Icy roads

The tell-tale combination of brown sand and ice along Gale Drive in Dell Prairie and the icy road beyond was still thawing Thursday morning.   

Ed Legge, Dells Events

A temporary shortage of road sand contributed to hazardous driving conditions on many rural roads this week in the Wisconsin Dells School District, but the shortage was unavoidable given the severity of Monday’s ice storm combined with previous unseasonable weather events this month, one local official said Thursday.

“I’ve known people who have lived here all their lives and have never seen it as bad as it was this week,” Dell Prairie Town Board Chairman Dan McFarlin said about Monday’s ice storm.

Dell Prairie ran out of the salt and sand mix the same day the latest of three ice storms hit the area in as many weeks, McFarlin said, but even town roads that were treated early in the day prior to the storm became dangerously slick once a thick layer of ice formed in late afternoon.

The problem was universal in towns across Adams County and beyond, the town chairman said, due in large part to this month’s “run” on the salt-sand mixture the county provides to its towns due to this winter’s unusual rain-and-ice storms.

Dell Prairie and all of the county’s other towns procure their supply of salt-infused sand from Adams County on an as-needed basis throughout the winter, but the icy weather of the past few weeks has taxed that process, McFarlin said.

“Normally in winter, we plow the snow and we might put sand on corners and intersections but it stays cold and you always have good footing,” he said. “This year we’ve got warmer temperatures, the rain freezes and it becomes very treacherous.”

“Treacherous” was the word Dells School District Superintendent Terry Slack used Wednesday to describe roads in parts of the district that morning, the third consecutive day district schools were closed because of the weather.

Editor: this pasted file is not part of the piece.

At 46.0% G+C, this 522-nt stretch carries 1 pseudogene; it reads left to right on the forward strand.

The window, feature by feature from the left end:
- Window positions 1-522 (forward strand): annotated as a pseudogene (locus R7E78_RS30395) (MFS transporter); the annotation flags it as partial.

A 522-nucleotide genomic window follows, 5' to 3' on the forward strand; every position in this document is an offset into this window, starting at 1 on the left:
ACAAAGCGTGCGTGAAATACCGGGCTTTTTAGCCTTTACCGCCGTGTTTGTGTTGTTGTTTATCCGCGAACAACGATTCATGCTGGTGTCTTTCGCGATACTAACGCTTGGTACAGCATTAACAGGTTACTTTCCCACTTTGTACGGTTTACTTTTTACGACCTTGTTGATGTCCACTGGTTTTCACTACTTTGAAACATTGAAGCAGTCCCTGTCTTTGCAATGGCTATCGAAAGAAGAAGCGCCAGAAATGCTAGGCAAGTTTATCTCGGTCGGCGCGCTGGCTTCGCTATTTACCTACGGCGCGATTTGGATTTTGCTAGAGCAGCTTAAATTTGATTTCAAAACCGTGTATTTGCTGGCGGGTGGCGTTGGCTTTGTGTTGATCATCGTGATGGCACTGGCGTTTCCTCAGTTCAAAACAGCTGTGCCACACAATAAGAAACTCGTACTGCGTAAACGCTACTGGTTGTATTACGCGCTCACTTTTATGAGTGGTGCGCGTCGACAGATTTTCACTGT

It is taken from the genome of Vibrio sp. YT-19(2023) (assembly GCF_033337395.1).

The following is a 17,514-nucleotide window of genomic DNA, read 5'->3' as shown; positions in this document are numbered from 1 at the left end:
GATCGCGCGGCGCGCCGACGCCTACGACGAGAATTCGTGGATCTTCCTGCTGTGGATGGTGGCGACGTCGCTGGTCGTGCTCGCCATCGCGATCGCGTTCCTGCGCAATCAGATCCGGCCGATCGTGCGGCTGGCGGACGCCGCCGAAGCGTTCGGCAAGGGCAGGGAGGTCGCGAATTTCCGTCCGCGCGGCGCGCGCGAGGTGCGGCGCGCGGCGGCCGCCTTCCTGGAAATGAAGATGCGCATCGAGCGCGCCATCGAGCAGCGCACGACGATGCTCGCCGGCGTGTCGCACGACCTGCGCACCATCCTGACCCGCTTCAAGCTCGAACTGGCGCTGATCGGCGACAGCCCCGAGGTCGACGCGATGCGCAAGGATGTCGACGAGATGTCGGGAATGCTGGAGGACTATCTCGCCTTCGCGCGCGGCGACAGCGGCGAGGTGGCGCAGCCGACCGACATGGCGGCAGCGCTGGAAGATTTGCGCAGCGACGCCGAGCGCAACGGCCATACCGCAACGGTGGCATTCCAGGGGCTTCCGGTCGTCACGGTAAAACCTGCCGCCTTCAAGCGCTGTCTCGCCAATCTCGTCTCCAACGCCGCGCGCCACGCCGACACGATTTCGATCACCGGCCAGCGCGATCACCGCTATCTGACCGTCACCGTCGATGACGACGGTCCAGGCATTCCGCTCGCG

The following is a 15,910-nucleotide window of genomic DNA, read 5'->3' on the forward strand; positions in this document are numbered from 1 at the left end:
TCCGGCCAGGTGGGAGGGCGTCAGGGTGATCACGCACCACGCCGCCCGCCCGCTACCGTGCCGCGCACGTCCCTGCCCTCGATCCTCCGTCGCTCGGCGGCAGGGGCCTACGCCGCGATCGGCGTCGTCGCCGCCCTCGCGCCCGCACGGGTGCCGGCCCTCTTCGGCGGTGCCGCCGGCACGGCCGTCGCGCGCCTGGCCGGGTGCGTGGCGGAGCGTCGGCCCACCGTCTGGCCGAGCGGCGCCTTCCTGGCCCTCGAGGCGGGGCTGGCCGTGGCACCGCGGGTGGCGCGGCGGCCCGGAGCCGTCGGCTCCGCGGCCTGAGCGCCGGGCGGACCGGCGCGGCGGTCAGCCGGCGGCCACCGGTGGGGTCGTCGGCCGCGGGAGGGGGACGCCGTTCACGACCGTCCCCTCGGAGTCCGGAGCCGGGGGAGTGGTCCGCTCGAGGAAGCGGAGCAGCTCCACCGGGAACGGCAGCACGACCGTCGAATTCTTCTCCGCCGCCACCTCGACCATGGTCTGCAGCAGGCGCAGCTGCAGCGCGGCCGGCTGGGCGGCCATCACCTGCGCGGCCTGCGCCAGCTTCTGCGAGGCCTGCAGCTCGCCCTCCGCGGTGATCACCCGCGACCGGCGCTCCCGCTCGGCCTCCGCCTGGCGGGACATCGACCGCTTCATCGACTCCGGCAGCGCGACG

“Typically parents are going to tell you to ‘take the kids, we want them in school,’ but the conversations I had (Tuesday) night were along the line of ‘you can’t have school, it’s not safe out here,’” Slack said.

Fred Steinhorst, director of transportation for the Wisconsin Dells School District, drove many of the district’s roads Wednesday morning and came to the conclusion that staying closed one more day was most prudent.

“Fred did not feel comfortable putting buses with students in them out on the road,” Slack said. “I’m confident in the decision we made, it was made in the best interests and best well-being of our students.”

Schools in the Adams-Friendship School District remained closed Wednesday because of road conditions, and McFarlin said the sand shortage affected many of that district’s municipalities and beyond.

“It happened to everybody,” he said. “I would say this is almost statewide right now. I know of other municipalities that ran out, too, and I think the whole reason is we’ve had three rain events in the last three weeks.”

Dell Prairie’s salt-sand supply did not get restored by the county until Wednesday, McFarlin said, and in the interim town crews found other sources for sand. But that sand was not processed for road distribution and the tiny pebbles contained within it ultimately affected the town’s salt-spreading equipment.

“We got sand from an alternative source, but we ran into so many problems with it, (the sand-spreading process) was un-Godly slow,” he said. “You should have seen our guys picking rocks out of piles of sand. The road crew did an excellent and diligent job trying to get sand down on the roads.”

Treacherous road conditions are inevitable in rural areas during the kinds of storms seen this winter, McFarlin said.

“Unfortunately, you cannot have a ‘clear road’ policy, that’s not feasible in the country. Maybe it is in a city, but in rural towns, that’s not feasible,” he said.

The unseasonable weather has wreaked havoc on Dell Prairie’s salt-sand supply from the county, in part because only about 10 percent of the town’s yearly supply can be stored on site at any one time.

“You cannot possibly predict these types of conditions over a three-week period. It’s impossible,” he said.